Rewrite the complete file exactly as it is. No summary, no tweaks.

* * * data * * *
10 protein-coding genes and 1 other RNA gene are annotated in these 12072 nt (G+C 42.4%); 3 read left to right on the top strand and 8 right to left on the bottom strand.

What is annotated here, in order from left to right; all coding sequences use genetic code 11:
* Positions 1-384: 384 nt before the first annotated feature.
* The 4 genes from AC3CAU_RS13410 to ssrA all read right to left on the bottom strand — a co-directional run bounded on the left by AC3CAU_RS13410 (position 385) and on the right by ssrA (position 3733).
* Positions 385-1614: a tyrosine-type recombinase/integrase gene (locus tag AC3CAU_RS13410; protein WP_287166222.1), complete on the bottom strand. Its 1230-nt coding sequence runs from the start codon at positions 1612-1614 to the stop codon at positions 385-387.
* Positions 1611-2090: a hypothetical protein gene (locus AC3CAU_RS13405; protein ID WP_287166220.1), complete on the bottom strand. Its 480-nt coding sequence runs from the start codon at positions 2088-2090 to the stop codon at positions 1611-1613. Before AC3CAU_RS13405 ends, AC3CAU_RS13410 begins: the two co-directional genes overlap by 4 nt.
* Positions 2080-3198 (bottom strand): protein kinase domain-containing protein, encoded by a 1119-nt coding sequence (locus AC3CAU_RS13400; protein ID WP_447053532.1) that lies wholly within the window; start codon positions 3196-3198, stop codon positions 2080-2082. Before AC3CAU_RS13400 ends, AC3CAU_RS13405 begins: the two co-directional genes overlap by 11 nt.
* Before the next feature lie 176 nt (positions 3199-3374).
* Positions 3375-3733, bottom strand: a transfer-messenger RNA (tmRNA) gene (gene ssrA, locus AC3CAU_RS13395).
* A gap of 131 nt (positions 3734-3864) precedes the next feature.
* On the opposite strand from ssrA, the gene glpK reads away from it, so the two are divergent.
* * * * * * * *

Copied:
10 protein-coding genes and 1 other RNA gene are annotated in these 12072 nt (G+C 42.4%); 3 read left to right on the top strand and 8 right to left on the bottom strand.

What is annotated here, in order from left to right; all coding sequences use genetic code 11:
* Positions 1-384: 384 nt before the first annotated feature.
* The 4 genes from AC3CAU_RS13410 to ssrA all read right to left on the bottom strand — a co-directional run bounded on the left by AC3CAU_RS13410 (position 385) and on the right by ssrA (position 3733).
* Positions 385-1614: a tyrosine-type recombinase/integrase gene (locus tag AC3CAU_RS13410; protein WP_287166222.1), complete on the bottom strand. Its 1230-nt coding sequence runs from the start codon at positions 1612-1614 to the stop codon at positions 385-387.
* Positions 1611-2090: a hypothetical protein gene (locus AC3CAU_RS13405; protein ID WP_287166220.1), complete on the bottom strand. Its 480-nt coding sequence runs from the start codon at positions 2088-2090 to the stop codon at positions 1611-1613. Before AC3CAU_RS13405 ends, AC3CAU_RS13410 begins: the two co-directional genes overlap by 4 nt.
* Positions 2080-3198 (bottom strand): protein kinase domain-containing protein, encoded by a 1119-nt coding sequence (locus AC3CAU_RS13400; protein ID WP_447053532.1) that lies wholly within the window; start codon positions 3196-3198, stop codon positions 2080-2082. Before AC3CAU_RS13400 ends, AC3CAU_RS13405 begins: the two co-directional genes overlap by 11 nt.
* Before the next feature lie 176 nt (positions 3199-3374).
* Positions 3375-3733, bottom strand: a transfer-messenger RNA (tmRNA) gene (gene ssrA, locus AC3CAU_RS13395).
* A gap of 131 nt (positions 3734-3864) precedes the next feature.
* On the opposite strand from ssrA, the gene glpK reads away from it, so the two are divergent.